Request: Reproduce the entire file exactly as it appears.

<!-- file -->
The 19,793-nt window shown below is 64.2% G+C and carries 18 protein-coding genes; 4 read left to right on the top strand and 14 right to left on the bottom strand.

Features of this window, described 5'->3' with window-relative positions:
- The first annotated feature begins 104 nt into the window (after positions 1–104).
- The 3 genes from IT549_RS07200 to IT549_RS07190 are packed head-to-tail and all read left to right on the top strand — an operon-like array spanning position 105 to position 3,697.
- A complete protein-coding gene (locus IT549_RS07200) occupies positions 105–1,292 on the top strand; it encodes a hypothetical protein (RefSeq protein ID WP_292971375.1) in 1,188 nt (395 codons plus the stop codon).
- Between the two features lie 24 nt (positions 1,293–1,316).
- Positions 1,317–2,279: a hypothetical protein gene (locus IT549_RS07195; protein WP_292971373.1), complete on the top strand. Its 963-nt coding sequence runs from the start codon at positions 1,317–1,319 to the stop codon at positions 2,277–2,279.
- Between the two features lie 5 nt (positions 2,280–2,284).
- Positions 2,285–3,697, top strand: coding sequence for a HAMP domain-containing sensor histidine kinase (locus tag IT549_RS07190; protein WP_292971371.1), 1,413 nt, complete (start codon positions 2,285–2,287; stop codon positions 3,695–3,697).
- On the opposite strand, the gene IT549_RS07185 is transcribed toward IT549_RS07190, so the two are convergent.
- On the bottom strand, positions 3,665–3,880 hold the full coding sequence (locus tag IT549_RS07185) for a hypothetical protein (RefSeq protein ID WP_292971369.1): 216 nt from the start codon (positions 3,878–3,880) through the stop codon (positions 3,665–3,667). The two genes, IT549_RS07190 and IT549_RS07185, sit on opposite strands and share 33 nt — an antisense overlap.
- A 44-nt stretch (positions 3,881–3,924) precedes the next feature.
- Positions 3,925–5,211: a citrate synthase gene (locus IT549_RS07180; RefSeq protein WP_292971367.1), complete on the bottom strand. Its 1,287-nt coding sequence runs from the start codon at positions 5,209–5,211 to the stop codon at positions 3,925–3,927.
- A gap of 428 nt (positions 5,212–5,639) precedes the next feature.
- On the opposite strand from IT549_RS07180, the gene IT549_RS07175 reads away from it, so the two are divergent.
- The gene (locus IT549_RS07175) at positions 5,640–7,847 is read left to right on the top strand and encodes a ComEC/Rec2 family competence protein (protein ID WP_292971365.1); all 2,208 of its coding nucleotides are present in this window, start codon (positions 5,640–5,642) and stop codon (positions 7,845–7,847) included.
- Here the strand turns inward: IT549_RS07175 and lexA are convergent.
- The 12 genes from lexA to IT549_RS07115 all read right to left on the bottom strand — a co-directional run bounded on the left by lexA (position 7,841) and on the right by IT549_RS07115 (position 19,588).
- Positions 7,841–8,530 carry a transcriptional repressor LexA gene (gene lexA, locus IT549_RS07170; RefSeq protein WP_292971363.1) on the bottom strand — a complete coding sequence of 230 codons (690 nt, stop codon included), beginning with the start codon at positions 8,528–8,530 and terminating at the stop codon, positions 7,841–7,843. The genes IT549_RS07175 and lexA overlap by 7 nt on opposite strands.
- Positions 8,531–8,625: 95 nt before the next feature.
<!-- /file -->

The 19,793-nt window shown below is 64.2% G+C and carries 18 protein-coding genes; 4 read left to right on the top strand and 14 right to left on the bottom strand.

Features of this window, described 5'->3' with window-relative positions:
- The first annotated feature begins 104 nt into the window (after positions 1–104).
- The 3 genes from IT549_RS07200 to IT549_RS07190 are packed head-to-tail and all read left to right on the top strand — an operon-like array spanning position 105 to position 3,697.
- A complete protein-coding gene (locus IT549_RS07200) occupies positions 105–1,292 on the top strand; it encodes a hypothetical protein (RefSeq protein ID WP_292971375.1) in 1,188 nt (395 codons plus the stop codon).
- Between the two features lie 24 nt (positions 1,293–1,316).
- Positions 1,317–2,279: a hypothetical protein gene (locus IT549_RS07195; protein WP_292971373.1), complete on the top strand. Its 963-nt coding sequence runs from the start codon at positions 1,317–1,319 to the stop codon at positions 2,277–2,279.
- Between the two features lie 5 nt (positions 2,280–2,284).
- Positions 2,285–3,697, top strand: coding sequence for a HAMP domain-containing sensor histidine kinase (locus tag IT549_RS07190; protein WP_292971371.1), 1,413 nt, complete (start codon positions 2,285–2,287; stop codon positions 3,695–3,697).
- On the opposite strand, the gene IT549_RS07185 is transcribed toward IT549_RS07190, so the two are convergent.
- On the bottom strand, positions 3,665–3,880 hold the full coding sequence (locus tag IT549_RS07185) for a hypothetical protein (RefSeq protein ID WP_292971369.1): 216 nt from the start codon (positions 3,878–3,880) through the stop codon (positions 3,665–3,667). The two genes, IT549_RS07190 and IT549_RS07185, sit on opposite strands and share 33 nt — an antisense overlap.
- A 44-nt stretch (positions 3,881–3,924) precedes the next feature.
- Positions 3,925–5,211: a citrate synthase gene (locus IT549_RS07180; RefSeq protein WP_292971367.1), complete on the bottom strand. Its 1,287-nt coding sequence runs from the start codon at positions 5,209–5,211 to the stop codon at positions 3,925–3,927.
- A gap of 428 nt (positions 5,212–5,639) precedes the next feature.
- On the opposite strand from IT549_RS07180, the gene IT549_RS07175 reads away from it, so the two are divergent.
- The gene (locus IT549_RS07175) at positions 5,640–7,847 is read left to right on the top strand and encodes a ComEC/Rec2 family competence protein (protein ID WP_292971365.1); all 2,208 of its coding nucleotides are present in this window, start codon (positions 5,640–5,642) and stop codon (positions 7,845–7,847) included.
- Here the strand turns inward: IT549_RS07175 and lexA are convergent.
- The 12 genes from lexA to IT549_RS07115 all read right to left on the bottom strand — a co-directional run bounded on the left by lexA (position 7,841) and on the right by IT549_RS07115 (position 19,588).
- Positions 7,841–8,530 carry a transcriptional repressor LexA gene (gene lexA, locus IT549_RS07170; RefSeq protein WP_292971363.1) on the bottom strand — a complete coding sequence of 230 codons (690 nt, stop codon included), beginning with the start codon at positions 8,528–8,530 and terminating at the stop codon, positions 7,841–7,843. The genes IT549_RS07175 and lexA overlap by 7 nt on opposite strands.
- Positions 8,531–8,625: 95 nt before the next feature.